Peter Kachmar joined the Instrumentation Lab in 1965 after graduating from MIT, and worked on the rendezvous system, which was bringing the Lunar and Command Modules back together in orbit. He worked closely with the software team to ensure that everything would be structured and executed in a way that worked with the rest of the guidance, navigation, and control system.
The rendezvous system was first flown on Apollo 7, but the real test came with Apollo 9’s Earth orbit and actually having men on board. Kachmar and Gene Muller ran many simulations while developing the rendezvous system, running through moon landings and debugging errors. There was a lot of trust put into the program they developed because the simulations were incredibly accurate. After Apollo, Kachmar moved to working on Skylab and the Space Shuttle’s rendezvous system.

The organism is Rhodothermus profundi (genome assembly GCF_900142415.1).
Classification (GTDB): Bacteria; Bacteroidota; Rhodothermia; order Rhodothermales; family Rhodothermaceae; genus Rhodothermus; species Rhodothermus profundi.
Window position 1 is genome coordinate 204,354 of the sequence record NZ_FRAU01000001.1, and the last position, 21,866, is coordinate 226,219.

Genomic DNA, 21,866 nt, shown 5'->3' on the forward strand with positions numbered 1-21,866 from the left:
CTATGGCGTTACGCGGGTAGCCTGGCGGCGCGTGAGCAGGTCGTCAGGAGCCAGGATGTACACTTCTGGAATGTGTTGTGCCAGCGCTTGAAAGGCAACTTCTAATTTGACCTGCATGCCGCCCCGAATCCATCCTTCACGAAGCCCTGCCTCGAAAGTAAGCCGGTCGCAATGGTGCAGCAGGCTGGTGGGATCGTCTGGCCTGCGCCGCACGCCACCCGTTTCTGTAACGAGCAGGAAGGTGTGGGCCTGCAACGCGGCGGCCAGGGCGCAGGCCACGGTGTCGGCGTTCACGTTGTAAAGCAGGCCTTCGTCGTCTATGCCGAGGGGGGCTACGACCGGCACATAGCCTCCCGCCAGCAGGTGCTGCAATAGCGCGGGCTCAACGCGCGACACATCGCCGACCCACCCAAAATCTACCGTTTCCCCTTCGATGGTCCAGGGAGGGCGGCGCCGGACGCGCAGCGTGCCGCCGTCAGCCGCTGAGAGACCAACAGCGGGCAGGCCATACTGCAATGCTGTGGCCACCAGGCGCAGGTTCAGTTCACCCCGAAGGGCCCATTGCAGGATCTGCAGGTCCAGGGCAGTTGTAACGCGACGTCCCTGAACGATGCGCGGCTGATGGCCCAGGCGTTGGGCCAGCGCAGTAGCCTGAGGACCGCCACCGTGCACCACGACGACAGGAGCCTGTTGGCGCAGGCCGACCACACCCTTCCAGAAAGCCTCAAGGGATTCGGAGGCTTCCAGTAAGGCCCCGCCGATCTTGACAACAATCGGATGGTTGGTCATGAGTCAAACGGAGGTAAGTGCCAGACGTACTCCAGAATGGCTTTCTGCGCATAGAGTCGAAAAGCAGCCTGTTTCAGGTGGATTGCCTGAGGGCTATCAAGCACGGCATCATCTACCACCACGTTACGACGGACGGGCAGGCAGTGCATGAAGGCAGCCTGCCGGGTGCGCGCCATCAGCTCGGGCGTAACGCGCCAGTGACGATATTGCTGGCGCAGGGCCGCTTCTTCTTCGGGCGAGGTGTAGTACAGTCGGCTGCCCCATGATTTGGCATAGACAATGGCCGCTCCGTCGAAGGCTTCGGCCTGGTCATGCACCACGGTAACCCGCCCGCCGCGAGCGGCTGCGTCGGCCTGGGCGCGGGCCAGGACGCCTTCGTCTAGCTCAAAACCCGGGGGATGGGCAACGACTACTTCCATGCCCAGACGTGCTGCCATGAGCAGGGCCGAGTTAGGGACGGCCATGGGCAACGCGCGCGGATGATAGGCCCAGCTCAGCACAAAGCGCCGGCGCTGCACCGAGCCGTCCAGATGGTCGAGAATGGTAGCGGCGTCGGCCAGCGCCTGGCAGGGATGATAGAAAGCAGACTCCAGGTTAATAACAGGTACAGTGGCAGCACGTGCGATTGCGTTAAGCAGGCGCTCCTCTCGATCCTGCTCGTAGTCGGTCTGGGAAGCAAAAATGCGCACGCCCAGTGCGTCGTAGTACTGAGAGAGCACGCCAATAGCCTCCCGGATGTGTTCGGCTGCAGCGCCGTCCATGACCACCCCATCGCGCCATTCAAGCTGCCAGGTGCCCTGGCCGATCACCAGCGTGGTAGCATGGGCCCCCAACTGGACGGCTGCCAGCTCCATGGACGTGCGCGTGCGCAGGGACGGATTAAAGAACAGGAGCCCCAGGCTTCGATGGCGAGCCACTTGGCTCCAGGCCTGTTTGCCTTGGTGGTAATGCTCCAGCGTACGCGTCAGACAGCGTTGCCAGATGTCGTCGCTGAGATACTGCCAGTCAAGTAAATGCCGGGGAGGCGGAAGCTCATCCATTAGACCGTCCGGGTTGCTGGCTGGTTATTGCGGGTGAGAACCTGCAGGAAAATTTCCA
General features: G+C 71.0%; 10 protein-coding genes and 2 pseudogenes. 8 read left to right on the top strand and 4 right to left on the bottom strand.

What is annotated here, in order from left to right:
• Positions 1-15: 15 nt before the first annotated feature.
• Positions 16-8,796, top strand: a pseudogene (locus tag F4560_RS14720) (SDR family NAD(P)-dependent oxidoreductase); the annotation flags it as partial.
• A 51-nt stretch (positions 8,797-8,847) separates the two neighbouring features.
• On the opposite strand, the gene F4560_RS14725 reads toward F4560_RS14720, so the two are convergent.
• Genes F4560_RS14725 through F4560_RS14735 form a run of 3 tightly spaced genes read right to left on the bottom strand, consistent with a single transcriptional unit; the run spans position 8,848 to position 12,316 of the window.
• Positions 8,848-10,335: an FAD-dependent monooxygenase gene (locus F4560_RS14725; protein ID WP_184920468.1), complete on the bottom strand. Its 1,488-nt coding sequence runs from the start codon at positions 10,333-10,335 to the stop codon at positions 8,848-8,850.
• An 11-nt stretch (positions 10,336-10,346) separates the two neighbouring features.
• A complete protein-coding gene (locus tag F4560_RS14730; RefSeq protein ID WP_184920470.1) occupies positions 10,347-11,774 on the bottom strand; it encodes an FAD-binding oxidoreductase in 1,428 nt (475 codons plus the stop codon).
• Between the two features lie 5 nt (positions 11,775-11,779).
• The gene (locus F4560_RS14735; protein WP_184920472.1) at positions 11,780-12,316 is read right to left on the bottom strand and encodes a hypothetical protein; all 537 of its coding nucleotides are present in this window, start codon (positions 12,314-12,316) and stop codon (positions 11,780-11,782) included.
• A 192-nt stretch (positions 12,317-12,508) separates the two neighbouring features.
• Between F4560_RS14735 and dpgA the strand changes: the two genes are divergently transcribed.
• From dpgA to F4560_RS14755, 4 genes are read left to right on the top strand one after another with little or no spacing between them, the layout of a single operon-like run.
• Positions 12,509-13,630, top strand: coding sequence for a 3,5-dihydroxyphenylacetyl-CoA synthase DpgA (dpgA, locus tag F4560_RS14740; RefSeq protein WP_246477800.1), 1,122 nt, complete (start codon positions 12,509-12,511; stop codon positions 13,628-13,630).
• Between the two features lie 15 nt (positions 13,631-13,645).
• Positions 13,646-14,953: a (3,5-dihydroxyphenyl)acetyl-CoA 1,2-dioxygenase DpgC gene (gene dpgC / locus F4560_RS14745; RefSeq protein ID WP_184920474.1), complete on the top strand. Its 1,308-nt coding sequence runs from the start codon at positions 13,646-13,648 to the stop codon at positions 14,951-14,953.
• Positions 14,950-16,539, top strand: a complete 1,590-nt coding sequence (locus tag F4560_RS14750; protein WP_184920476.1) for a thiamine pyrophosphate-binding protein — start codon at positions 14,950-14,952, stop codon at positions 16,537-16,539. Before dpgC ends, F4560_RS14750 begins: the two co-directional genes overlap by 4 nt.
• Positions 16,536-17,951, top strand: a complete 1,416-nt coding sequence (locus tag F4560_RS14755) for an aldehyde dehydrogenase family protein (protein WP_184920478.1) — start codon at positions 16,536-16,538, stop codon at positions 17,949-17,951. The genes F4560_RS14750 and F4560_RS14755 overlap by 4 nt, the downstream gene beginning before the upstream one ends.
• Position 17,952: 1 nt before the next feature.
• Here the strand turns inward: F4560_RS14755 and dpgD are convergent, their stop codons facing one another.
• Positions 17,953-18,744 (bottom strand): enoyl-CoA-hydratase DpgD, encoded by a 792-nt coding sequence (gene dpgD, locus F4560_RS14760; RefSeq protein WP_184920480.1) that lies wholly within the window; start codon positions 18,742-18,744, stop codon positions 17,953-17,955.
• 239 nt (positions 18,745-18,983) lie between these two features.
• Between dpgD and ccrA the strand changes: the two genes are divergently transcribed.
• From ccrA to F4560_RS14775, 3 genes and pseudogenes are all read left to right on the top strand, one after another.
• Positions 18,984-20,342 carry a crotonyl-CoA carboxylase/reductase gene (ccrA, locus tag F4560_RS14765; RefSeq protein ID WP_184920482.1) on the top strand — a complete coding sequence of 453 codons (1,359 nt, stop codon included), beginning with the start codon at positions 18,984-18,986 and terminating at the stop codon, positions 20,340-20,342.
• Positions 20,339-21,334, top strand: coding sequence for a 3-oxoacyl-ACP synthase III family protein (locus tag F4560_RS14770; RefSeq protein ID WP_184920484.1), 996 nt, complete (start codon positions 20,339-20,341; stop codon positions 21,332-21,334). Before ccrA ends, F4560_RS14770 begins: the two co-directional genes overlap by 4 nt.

Now, he continues working with NASA at Draper as the Principal Systems Engineer, and led the design of the Trident Missile guidance system. Kachmar has been awarded NASA’s Space Awareness Honoree Award.